The box art for Military Wheel’s releases of the F-22 and Pak 36(r) guns looks realistic and well done. These views should be helpful in building and painting the models. The only question I have is the ammunition cases portrayed with the F-22 kit 7269 boxart; they appear too long to be for Soviet 76.2-mm rounds. We can see one of the major differences between the two guns: the F-22 does not have a viewport in the lower shield for the telescopic direct gunsight. In the kit 7270 Pak 36(r) boxart we see it is fitted with the solid rubber tires which I have not seen on any period photos of this Pak 36(r) AT gun.

These two sprues A and B are for MW’s F-22 kit 7269 kit and are included in MW’s Tacam T-60 model kit 7268 but also builds a complete towed F-22 gun model in smallscale. MW kit 7270 has the same large sprue-A containing the wheels and sprue and has a different small sprue for the Pak 36(r) variant. I note a small sinkhole in the gun breach on part-5 and the carriage part-12. These parts are definitely not the same or related to the ACE Models parts.

The instructions in the MW Pak 36(r) kit 7270 are very similar to the instructions for the F-22 kit 7269 and shows that it includes an additional sprue holding parts for the Pak 36(r): lower shield, 2-part muzzle brake (like ACE’s kit 72233), and recoil guard (part-46). Looking at the instructions we can see the different approach and design of the parts and assembly. The unused parts are shaded in gray.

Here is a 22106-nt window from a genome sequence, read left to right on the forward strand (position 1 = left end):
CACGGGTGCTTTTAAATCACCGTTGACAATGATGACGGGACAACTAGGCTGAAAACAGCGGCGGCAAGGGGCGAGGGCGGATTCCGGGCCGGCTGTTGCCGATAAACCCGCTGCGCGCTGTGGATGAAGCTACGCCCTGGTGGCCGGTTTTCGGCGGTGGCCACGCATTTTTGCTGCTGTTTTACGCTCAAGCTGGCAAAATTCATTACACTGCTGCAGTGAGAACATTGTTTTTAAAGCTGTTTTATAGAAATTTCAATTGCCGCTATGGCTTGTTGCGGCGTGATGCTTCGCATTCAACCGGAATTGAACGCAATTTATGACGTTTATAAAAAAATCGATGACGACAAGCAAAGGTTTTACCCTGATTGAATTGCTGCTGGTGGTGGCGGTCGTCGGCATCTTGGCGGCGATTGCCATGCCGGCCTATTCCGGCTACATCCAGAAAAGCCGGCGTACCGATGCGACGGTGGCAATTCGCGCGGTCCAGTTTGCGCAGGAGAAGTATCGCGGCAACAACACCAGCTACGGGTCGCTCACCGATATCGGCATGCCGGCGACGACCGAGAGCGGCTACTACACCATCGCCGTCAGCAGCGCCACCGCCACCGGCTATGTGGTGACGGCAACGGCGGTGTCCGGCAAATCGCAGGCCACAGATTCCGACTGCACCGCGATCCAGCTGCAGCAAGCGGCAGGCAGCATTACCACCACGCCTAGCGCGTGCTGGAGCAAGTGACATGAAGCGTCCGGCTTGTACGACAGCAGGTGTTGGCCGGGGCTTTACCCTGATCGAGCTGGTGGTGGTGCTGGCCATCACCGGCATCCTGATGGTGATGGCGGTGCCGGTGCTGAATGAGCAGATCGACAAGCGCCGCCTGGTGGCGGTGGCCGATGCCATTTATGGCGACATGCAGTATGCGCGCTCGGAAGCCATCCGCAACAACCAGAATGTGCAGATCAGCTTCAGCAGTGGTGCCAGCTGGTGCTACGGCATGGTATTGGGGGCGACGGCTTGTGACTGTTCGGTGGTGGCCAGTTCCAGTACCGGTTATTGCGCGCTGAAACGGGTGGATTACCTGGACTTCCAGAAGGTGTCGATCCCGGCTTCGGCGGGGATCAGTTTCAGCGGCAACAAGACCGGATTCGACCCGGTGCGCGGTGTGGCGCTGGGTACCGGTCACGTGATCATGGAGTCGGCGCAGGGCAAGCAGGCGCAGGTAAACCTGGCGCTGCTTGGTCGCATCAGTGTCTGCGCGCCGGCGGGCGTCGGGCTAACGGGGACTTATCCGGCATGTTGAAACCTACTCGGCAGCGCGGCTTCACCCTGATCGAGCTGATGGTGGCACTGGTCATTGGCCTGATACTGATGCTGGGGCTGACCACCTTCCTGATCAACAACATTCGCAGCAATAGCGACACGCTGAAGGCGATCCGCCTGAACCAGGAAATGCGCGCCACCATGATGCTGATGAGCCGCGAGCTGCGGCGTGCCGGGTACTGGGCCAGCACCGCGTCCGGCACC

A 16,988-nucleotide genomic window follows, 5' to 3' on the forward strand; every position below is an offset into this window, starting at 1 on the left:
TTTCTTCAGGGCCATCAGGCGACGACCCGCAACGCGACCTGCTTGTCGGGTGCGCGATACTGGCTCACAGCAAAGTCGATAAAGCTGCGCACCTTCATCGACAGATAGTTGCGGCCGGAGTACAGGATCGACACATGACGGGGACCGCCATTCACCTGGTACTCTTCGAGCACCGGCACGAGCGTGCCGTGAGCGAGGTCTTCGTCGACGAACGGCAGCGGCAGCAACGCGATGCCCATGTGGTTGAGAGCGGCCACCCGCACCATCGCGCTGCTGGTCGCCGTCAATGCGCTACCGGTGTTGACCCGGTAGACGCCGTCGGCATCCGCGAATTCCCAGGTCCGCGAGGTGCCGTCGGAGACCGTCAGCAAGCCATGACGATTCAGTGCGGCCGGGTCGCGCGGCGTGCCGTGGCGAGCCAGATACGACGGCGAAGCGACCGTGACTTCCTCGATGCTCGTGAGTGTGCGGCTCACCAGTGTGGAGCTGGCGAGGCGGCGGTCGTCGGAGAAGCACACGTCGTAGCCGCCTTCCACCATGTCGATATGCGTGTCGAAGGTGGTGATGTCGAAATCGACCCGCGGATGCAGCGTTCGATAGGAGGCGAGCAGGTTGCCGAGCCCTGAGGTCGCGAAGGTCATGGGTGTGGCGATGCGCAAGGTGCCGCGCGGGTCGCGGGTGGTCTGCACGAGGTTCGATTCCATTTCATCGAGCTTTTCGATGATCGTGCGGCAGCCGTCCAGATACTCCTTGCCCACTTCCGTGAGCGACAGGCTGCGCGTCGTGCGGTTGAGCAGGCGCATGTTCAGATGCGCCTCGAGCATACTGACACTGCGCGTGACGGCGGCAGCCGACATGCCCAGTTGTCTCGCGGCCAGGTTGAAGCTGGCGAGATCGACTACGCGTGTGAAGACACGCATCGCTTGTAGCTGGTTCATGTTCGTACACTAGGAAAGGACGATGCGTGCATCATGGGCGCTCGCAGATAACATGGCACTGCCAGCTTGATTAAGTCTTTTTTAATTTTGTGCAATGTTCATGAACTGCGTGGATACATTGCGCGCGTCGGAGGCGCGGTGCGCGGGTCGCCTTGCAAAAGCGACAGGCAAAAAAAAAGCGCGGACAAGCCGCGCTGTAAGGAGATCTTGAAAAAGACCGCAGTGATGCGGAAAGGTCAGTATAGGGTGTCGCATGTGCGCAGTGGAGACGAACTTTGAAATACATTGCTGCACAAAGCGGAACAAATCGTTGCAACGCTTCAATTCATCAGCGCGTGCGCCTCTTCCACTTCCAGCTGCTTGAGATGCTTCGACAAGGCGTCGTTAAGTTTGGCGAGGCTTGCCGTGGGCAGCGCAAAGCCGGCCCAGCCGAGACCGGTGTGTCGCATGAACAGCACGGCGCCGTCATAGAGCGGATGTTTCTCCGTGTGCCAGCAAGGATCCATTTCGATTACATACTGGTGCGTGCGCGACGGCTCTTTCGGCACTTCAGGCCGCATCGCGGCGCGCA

All five models: the older ACE combination Pak 36(r)/F-22 (kit 72233), the newer ACE Models (72571 and 72572) and the newer MW kits (7269 and 7270) are all basically good kits and reasonably accurate smallscale representations of this artillery piece. All appear to be short run molds with some minor defects like flash, soft edges and perhaps a sinkhole or two. Looking for the best display model my vote goes to the newer ACE Models kits 72571 and 72572 as the newer molding offers sharper, more delicate detail. I have only built kit 72233 as a Pak 36(r) and had to do a lot of scraping, drilling holes wider and sanding mold-seams but got a reasonably good result.

ACE kit 72233 has a total of 76 pale gray injection-molded parts, 58 parts used to build an F-22, and 54 parts for a Pak 36(r) model. The MW kit 7269 uses 42 medium-gray styrene plastic parts to assemble a F-22 and MW kit 7270 uses 41 parts to build MW’s Pak 36(r). In contrast, the newer ACE kits 72571 and 72572 supply 73 and 75 injection-molded parts respectively. These parts counts do not include the five or six rounds of ammunition included with each model. The increased number of parts in these newer ACE models reflects more accurate detail in addition to better molding, but I cannot comment on how well it builds at this time. None of these kits offer any resin parts, etched brass parts, decal markings nor crew figures.